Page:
```
def sense(p, t):
res = []
for idx, _ in enumerate(p):
hit = (buckets[idx] == t)
res.append(p[idx] * (hit * pHit + (1-hit) * pMiss))
s = sum(res)
for i in range(len(res)):
res[i] /= s
return res
n_buckets = 5
buckets = [random.choice(['green', 'red']) for _ in range(n_buckets)]
p = [1./n_buckets] * n_buckets #prior
print(buckets)
print("Prior distribution is: {0}".format(p))
target = 'red'
p = sense(p, target) #posterior
print("Posterior distribution is: {0}".format(p))
```

## Movement

Movement is the second part of the localization equation. We'll only deal with inexact motion, exact motion is a trivial case and a rare scenarior in real world performance.

Assuming the world is cyclic, that is the rightmost bucket wraps around as the new leftmost bucket as you move them around. Inexact motion exists when there is uncertainty about the accuracy of the motion of a robot.

Let's define the parameters for the inexact motion. Say the probabilties are as follows:

- Exact Motion : $P(X_{i+t} \mid X_{i})$ = 0.8
- Undershooting: $P(X_{i+t-1} \mid X_{i})$ = 0.1
- Overshooting : $P(X_{i+t+1} \mid X_{i})$ = 0.1 where t is the target

What this means is that we have an 80% chance of an exact motion and a 10% chance of either undershooting or overshooting our target. *Assume that overshooting or undershooting happens in incrmenents(decrements) of 1.*

Let's define inexact motion, accounting for the probabilities defined above.

`> Note: For uniform distributions, inexact motion has no effect on the posterior distribution. Uniform distributions are the state of least information. As everything is equally likely, we know nothing extra.`

```
def move(p, unit):
q = []
for i in range(len(p)):
s = pExact * p[(i-unit% len(p))]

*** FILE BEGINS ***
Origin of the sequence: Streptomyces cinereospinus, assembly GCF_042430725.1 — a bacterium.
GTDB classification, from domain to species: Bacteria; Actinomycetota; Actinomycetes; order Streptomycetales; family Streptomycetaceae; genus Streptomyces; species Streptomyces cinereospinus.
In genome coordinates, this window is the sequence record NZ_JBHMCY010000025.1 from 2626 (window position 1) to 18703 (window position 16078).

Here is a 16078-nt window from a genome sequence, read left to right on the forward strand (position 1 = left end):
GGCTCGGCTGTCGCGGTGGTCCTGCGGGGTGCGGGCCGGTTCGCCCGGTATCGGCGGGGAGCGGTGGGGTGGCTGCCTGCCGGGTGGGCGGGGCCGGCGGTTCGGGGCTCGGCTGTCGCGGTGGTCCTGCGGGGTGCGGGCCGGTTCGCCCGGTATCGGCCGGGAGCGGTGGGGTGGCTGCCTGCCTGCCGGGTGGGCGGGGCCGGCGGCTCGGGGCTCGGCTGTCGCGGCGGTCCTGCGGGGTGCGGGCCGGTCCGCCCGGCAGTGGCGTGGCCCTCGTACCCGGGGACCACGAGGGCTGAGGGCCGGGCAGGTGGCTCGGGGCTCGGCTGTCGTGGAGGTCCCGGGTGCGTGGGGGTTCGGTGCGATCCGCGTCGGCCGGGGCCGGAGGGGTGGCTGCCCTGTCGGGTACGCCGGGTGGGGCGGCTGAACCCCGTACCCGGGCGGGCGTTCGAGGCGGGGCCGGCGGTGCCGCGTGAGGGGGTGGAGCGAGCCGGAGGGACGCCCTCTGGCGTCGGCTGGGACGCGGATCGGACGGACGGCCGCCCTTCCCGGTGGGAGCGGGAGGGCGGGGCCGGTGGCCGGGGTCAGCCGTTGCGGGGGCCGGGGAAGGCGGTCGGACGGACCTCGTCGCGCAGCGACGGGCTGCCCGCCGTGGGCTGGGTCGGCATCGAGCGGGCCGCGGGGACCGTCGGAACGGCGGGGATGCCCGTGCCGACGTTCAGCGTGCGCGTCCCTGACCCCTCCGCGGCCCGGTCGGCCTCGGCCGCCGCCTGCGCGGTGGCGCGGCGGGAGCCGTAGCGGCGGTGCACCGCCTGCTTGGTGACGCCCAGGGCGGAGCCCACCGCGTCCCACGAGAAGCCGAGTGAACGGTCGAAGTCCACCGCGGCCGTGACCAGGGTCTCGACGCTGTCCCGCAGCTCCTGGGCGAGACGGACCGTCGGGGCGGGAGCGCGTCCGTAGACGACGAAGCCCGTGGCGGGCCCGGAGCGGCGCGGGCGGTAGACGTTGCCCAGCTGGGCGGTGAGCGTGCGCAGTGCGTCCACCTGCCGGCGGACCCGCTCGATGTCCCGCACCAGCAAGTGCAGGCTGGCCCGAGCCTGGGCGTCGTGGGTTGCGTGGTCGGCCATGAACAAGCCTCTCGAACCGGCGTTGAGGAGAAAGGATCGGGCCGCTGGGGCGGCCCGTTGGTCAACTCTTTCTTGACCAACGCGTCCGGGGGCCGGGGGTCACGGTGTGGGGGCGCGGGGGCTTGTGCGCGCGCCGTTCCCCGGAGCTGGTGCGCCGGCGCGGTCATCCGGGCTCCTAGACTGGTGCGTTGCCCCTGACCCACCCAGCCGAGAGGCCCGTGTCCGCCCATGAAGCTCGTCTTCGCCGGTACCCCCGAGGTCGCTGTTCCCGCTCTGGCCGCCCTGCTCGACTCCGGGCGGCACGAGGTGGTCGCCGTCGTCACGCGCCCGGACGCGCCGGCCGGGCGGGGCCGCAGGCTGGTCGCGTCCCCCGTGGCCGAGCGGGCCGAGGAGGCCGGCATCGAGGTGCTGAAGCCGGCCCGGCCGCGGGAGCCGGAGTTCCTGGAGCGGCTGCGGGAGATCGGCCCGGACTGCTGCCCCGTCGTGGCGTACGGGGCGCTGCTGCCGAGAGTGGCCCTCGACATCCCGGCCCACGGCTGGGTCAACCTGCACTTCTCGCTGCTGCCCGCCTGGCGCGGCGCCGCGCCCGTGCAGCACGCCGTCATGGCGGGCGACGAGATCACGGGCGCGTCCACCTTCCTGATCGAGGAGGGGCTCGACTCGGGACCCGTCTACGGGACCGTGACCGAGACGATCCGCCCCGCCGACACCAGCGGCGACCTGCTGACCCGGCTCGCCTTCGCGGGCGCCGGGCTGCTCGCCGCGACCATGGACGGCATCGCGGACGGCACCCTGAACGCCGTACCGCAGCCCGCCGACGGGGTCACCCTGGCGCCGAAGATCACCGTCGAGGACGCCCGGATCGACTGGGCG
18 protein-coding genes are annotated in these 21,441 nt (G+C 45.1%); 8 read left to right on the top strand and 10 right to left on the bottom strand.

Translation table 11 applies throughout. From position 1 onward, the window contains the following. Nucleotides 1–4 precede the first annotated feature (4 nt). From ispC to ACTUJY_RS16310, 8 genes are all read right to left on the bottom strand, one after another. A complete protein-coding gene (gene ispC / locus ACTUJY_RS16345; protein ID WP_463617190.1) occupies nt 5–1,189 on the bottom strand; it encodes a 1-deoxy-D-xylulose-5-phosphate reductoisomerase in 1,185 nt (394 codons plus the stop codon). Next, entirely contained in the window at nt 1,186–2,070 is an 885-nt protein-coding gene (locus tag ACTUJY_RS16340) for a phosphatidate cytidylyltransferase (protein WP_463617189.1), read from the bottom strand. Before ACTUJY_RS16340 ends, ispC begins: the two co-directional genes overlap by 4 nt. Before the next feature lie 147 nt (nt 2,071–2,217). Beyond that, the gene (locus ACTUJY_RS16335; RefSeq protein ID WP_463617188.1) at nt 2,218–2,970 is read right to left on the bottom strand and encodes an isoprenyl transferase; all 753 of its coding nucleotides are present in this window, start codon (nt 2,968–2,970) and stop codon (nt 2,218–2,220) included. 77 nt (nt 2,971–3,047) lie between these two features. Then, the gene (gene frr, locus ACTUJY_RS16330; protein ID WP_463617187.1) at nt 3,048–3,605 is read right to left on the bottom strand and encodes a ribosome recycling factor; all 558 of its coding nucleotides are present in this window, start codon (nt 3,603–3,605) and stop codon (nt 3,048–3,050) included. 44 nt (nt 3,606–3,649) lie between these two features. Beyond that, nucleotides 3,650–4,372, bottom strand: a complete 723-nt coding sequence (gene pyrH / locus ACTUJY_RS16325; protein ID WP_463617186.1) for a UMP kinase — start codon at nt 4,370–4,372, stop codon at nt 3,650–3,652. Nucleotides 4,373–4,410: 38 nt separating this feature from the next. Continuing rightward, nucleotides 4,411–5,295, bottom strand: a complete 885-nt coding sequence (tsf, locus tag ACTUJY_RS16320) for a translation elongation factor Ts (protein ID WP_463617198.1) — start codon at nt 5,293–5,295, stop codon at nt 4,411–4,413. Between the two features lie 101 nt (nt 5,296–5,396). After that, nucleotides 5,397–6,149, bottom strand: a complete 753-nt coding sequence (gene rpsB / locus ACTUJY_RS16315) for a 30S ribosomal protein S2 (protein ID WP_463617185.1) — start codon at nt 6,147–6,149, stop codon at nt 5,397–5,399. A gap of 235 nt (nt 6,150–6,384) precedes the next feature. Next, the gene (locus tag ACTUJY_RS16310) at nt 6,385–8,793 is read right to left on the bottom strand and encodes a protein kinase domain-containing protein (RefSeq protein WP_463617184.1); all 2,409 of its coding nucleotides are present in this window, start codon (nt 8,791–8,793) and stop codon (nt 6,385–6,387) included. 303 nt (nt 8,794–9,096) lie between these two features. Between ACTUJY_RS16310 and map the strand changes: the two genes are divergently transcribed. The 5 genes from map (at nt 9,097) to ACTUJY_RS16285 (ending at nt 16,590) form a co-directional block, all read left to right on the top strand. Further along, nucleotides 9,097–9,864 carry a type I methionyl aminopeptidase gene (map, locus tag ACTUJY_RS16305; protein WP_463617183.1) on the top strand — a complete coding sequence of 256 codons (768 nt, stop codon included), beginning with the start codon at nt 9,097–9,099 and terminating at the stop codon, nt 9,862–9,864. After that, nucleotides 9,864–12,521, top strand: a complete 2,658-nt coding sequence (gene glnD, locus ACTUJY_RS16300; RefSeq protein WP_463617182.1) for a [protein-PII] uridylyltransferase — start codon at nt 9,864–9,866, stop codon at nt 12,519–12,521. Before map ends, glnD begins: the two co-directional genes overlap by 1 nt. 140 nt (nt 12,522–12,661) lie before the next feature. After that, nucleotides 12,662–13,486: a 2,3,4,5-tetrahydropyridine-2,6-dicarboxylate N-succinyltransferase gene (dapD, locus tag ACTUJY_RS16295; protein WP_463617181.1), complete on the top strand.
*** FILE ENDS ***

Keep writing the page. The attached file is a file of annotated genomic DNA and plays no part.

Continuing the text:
s += pOvershoot * p[(i+1-unit) % len(p)]
s += pUndershoot * p[(i-1-unit) % len(p)]
q.append(s)
return q
pExact = 0.8
pOvershoot, pUndershoot = 0.1, 0.1
print("Environment is: {0}".format(buckets))
print("Prior distribution is: {0}".format(p))
print("Distribution after movement is: {0}".format(move(p, 1)))
```

It's not easily seen, but given our target is `red`

buckets, the distribution after movements suggests that we now know less about the presence of red buckets in the environment. What would happen if we were to move again, say 2 times?

```
#collapse-show
print("Prior distribution(after sensing) is: {0}".format(p))
for i in range(2):
p = move(p, 1)
print("Posterior distribution(after movement) is: {0}".format(p))
```

The uncertainty keeps increasing, and the amount of information gain keeps going down(wrt to the target). This is the entire localization loop, a continuous iteration of `sense`

and `move`

. You take an initial belief, use it to sense and then move accordingly. Every iteration of this loop(as we've just shown) cumulatively causes information loss, largely because of the inexact motion of robots.

Every time we `sense`

, the probability distribution is more focused *ie.* it learns more and after every iteration of `move`

, the distribution is a bit more spread out because of information loss.

## Formalizing Localization

We looked at a very simple example above. While it may not look like we've implemented localization, it does implement the essence of how localization works. In the real world, the green and red buckets would be substituted by lane markers, trees, signposts *etc*. And the measurements obtained from sensing(say a camera) would be the color of those individual objects. This same approach can be used to work on image data, as long as we can make the proper associations.

### Sensing

$P(X \mid Z) = \frac {P(Z \mid X) * P(X)}{P(Z)}$

The above equation defines the Bayes rule, which incorporates prior knowledge to find the probability of an event occuring.

In terms of measurements(sensing), consider X to be one of the grids in a map and Z to be the measurement update. So, the equation described above intends to calculate the probability of the location after taking the measurement into consideration

Here, $P(X)$ is the prior distribution and $P(X \mid Z) is the probability of a colored bucket for every possible location in the environment. The product of these will correspond to the non-normalized probability distribution from earlier.

It then follows that $P(Z)$ is the sum of such probability distributions, over all grid cells in the environment leading to a normalized posterior distribution. What $P(Z)$ is really doing is assigning each cell a probability, irrespective of which cell it is.

1. Referenced from the Localization module in the Udacity Self Driving Cars Nanodegree program↩